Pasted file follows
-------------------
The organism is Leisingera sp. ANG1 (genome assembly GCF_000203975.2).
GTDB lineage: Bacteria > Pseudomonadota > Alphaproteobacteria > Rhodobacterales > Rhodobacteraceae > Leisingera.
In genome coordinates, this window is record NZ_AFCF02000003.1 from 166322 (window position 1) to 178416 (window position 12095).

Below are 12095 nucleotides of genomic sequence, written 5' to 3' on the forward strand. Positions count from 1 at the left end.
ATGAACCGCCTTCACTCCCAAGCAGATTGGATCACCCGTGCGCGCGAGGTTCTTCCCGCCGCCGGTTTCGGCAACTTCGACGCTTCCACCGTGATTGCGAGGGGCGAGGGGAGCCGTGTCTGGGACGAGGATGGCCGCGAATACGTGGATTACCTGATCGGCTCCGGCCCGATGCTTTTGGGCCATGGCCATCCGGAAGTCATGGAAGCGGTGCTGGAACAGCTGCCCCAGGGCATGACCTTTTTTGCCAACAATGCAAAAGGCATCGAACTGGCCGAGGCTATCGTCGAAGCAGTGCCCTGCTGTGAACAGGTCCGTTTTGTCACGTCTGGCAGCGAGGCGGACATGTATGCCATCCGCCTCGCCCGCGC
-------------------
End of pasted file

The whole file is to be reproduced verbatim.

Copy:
The organism is Leisingera sp. ANG1 (genome assembly GCF_000203975.2).
GTDB lineage: Bacteria > Pseudomonadota > Alphaproteobacteria > Rhodobacterales > Rhodobacteraceae > Leisingera.
In genome coordinates, this window is record NZ_AFCF02000003.1 from 166322 (window position 1) to 178416 (window position 12095).

Below are 12095 nucleotides of genomic sequence, written 5' to 3' on the forward strand. Positions count from 1 at the left end.
ATGAACCGCCTTCACTCCCAAGCAGATTGGATCACCCGTGCGCGCGAGGTTCTTCCCGCCGCCGGTTTCGGCAACTTCGACGCTTCCACCGTGATTGCGAGGGGCGAGGGGAGCCGTGTCTGGGACGAGGATGGCCGCGAATACGTGGATTACCTGATCGGCTCCGGCCCGATGCTTTTGGGCCATGGCCATCCGGAAGTCATGGAAGCGGTGCTGGAACAGCTGCCCCAGGGCATGACCTTTTTTGCCAACAATGCAAAAGGCATCGAACTGGCCGAGGCTATCGTCGAAGCAGTGCCCTGCTGTGAACAGGTCCGTTTTGTCACGTCTGGCAGCGAGGCGGACATGTATGCCATCCGCCTCGCCCGCGC